I've played the Big Money strategy twice myself as was quite surprised at the speed of game end and the point spread.
It just sounds like a "good" strategy is being defined as "one that beats Big Money."
by Salt-Man ZIt's criminal that there's not one named reiner yet (or, in a pinch, knizia.)
And what about some love for the dude whose best game held the #1 spot for so long? How about seyfarth? (Or maybe sanjuan?)
And I totally want a server named dxv.
LucasBooks (2012), Hardcover, 256 pages
by Salt-Man ZThe first time we played, we ran out the 10s in a 3-player game (partially thanks to my wife nuking everything.) I don't think we've made it to that Age since.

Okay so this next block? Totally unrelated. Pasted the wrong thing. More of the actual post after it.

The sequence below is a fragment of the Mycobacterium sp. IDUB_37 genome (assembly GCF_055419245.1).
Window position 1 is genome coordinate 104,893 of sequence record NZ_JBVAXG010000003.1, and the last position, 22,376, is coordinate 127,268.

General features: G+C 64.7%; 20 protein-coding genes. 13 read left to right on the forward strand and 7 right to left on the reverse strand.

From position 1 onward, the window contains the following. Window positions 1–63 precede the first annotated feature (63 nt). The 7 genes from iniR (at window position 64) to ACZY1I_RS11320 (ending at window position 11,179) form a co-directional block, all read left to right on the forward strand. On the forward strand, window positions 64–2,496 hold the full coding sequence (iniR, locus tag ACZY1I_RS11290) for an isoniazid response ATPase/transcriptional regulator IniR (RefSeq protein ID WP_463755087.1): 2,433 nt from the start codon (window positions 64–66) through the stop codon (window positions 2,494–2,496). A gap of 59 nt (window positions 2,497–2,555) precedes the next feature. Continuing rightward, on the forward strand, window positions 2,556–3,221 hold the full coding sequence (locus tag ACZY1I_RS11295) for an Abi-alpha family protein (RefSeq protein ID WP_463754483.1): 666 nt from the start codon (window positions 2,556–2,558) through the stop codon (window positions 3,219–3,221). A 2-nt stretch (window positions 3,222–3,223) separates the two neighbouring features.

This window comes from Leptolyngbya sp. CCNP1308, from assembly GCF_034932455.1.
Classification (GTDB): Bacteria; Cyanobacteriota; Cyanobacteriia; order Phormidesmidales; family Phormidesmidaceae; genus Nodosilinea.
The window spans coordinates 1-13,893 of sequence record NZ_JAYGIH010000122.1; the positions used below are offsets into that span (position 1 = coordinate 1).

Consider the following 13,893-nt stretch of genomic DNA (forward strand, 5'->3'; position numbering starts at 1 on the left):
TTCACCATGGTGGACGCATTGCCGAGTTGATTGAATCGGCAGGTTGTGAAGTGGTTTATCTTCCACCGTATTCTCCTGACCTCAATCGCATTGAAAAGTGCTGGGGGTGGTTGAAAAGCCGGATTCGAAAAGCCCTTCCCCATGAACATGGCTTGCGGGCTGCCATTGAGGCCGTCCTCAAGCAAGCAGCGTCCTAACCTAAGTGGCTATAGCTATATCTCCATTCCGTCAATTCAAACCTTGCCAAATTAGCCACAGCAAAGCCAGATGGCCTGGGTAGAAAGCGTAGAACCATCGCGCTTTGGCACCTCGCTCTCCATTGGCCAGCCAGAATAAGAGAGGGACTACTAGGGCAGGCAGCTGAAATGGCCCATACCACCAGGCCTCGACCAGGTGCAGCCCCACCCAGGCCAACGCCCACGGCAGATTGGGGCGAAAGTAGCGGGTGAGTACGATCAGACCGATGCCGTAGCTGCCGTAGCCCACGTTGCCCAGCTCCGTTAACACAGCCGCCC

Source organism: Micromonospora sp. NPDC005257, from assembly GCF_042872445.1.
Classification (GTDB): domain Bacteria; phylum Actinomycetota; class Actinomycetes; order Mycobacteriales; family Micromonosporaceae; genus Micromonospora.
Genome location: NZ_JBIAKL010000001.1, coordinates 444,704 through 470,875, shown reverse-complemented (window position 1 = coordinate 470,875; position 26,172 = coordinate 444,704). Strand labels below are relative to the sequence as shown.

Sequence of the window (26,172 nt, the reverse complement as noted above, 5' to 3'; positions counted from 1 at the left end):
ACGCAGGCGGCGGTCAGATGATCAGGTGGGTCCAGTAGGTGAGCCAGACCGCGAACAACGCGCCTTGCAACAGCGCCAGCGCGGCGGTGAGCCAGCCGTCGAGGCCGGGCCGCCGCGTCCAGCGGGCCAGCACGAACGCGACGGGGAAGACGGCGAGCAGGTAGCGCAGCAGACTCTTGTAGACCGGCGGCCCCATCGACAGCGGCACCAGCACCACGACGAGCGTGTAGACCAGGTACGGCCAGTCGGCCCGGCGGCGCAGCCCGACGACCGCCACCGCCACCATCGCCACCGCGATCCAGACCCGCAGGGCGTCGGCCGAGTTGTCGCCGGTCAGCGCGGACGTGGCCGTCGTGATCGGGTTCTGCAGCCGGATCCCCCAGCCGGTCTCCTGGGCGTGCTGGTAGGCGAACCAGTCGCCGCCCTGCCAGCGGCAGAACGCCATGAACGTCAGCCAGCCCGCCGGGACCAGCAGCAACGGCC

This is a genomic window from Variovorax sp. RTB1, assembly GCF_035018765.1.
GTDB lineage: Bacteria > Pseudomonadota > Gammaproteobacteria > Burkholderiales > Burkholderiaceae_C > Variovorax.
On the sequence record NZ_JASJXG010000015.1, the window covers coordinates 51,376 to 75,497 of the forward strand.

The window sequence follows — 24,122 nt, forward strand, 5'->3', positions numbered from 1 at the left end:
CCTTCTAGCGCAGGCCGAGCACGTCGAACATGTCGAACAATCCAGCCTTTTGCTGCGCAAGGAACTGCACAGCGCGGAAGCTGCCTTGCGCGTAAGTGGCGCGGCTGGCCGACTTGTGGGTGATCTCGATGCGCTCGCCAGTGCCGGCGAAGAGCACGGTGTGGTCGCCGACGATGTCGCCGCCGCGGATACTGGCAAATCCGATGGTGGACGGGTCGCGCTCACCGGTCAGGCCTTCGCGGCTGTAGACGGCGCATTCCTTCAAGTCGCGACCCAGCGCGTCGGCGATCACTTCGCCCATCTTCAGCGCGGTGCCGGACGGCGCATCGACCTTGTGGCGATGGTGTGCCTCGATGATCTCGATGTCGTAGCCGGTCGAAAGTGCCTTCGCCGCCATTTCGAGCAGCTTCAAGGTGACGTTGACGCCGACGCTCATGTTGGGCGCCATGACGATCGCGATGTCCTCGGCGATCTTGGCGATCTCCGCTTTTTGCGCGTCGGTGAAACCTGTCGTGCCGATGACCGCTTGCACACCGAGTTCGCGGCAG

by Salt-Man ZI was not a TtR fan until I played Nordic.
Reply to Ticket to Ride Map Collection: Volume 1 - Team Asia & Legendary Asia>General>Re: Compatible with Nordic?
by Salt-Man ZI'm going to guess that India doesn't come with 9 extra trains of the "non-standard" colors (white and purple)? Those who own both Nordic and Marklin will be fine, though.
Tor Fantasy (2010), Edition: First Edition, Mass Market Paperback, 320 pages
Putnam Adult (1997), Hardcover, 127 pages
by Salt-Man Z[unnecessary comment removed]
Welcome to the first annual Salty Awards! I liked how last year’s “Best of 2010″ post turned out, so that’ll pretty much be the template for these awards. The main difference being, I’ve got a shiny new trophy now! Like last year’s Best Ofs, this is stuff that wasn’t necessarily published in 2011, just what I read the past year. And first reads only; re-reads don’t count. (Here’s a link to my 2011 reading list for reference.)